This is the first comparison study on a per patient basis, to the best of our knowledge, of 21-gauge and 22-gauge needles for EBUS-TBNA in terms of safety and in terms of efficacy. Nakajima et al10 recently reported a comparison study on a per lymph node basis, revealing that the diagnostic yield was the same between both size needles. The supply of 21-gauge needles were not on the market at the time this study began, making it difficult to randomize the total patient population in this study.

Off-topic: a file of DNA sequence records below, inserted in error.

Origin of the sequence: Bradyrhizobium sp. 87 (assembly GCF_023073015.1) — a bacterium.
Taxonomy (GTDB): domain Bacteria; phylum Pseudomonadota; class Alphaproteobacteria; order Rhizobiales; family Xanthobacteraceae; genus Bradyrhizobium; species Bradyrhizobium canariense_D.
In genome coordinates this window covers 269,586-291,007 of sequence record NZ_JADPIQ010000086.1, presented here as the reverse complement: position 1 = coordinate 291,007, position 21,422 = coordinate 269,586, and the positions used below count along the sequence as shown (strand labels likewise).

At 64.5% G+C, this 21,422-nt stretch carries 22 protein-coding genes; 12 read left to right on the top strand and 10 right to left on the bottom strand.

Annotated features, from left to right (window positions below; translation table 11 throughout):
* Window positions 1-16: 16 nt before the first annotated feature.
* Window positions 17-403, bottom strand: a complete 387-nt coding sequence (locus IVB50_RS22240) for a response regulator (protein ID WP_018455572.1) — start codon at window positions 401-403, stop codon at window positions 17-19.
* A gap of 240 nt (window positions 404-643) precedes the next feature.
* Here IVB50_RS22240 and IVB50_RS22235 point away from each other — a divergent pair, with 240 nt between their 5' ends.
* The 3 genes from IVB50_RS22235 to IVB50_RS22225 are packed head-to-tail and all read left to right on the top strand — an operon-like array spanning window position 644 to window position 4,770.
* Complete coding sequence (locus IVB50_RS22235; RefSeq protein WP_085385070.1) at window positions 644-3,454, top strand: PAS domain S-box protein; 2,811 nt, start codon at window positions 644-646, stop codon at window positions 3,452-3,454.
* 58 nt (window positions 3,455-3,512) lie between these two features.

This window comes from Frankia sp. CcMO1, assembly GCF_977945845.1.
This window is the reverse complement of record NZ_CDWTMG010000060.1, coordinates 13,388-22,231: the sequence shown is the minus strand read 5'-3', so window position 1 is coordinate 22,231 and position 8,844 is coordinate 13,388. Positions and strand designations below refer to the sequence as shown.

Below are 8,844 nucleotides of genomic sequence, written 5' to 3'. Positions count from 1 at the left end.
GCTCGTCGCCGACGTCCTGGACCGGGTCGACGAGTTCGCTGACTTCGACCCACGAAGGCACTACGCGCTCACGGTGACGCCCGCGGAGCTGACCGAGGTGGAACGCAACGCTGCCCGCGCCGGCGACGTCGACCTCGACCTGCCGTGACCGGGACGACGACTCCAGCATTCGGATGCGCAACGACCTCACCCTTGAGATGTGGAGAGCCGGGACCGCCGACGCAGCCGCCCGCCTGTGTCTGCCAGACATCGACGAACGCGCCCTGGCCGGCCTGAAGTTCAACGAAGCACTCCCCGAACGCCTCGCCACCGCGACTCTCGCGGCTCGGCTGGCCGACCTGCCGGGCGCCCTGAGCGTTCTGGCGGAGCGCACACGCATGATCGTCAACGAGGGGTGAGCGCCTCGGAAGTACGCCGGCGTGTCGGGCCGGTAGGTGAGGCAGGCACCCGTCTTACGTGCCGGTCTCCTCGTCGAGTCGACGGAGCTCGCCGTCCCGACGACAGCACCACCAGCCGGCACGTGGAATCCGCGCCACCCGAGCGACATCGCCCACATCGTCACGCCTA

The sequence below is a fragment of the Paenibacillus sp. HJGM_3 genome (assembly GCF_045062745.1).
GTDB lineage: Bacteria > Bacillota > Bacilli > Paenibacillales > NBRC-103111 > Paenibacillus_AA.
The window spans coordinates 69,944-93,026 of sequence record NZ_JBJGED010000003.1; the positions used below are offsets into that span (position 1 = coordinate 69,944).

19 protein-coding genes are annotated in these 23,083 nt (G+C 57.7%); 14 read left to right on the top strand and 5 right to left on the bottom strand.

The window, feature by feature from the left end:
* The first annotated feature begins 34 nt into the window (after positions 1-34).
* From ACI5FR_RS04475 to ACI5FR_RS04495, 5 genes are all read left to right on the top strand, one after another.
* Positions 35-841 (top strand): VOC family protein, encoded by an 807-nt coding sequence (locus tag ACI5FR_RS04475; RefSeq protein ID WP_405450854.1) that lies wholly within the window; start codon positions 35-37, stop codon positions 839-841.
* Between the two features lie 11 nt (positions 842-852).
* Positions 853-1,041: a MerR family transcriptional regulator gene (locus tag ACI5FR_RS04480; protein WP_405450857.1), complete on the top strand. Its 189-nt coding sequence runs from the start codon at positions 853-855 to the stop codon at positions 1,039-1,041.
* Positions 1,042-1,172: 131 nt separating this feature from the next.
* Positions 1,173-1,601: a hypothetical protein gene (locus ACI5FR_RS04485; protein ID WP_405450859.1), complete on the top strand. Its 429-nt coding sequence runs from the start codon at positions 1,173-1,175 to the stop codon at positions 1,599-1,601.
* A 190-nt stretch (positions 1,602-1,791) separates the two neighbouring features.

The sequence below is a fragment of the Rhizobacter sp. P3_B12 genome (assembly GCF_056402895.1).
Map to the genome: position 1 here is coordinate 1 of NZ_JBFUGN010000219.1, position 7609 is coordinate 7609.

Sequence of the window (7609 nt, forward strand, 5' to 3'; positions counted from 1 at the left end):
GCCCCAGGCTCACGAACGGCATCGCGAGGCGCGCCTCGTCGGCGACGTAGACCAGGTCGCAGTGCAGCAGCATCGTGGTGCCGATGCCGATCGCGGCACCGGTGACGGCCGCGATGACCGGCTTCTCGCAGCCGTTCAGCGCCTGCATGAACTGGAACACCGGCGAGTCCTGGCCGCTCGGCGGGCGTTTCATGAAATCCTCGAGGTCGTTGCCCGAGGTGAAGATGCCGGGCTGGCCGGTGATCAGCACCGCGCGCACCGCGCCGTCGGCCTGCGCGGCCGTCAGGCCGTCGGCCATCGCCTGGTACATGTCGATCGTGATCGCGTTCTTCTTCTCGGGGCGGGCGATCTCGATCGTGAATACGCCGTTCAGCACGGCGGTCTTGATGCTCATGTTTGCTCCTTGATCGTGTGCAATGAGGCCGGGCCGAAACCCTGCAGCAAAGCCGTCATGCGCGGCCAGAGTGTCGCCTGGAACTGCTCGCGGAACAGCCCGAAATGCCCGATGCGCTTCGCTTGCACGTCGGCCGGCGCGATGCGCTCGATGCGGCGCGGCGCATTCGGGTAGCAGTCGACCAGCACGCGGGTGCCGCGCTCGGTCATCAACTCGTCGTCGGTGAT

In our cohort, we demonstrated that the diagnostic value of EBUS-TBNA combining both cytologic and histologic results had significantly higher accuracy with a 21-gauge needle than with a 22-gauge needle. Although diagnostic yields of accuracy in EBUS-TBNA using conventional 22-gauge needles for mediastinal lymph node have reportedly reached 89% to 97%,3,5,11 when every selected patient was examined for lung cancer or suspected lung cancer, our results for accuracy using a 22-gauge needle remained unexpectedly low, at 84.4%. We consider this discrepancy in diagnostic yield as attributable to population bias and to the absence of rapid onsite cytopathologic evaluation (ROSE) in our study, in addition to the small number of needle passes (1.7 to 1.8) per patient compared with other studies.10,12 Holty et al13 reported that sensitivity depends heavily on the population under investigation, and the higher the prevalence of mediastinal metastasis in a population, the higher the sensitivity. ROSE of the specimen for sample adequacy has been shown to increase diagnostic yield.14 To date, our institution has unfortunately been unable to prepare ROSE for samples obtained. We did perform onsite stereoscopic microscopy in an attempt to confirm the presence of tissue in samples during bronchoscopy. Onsite stereoscopic microscopy increases diagnostic yield and decreases needle passes (data not shown).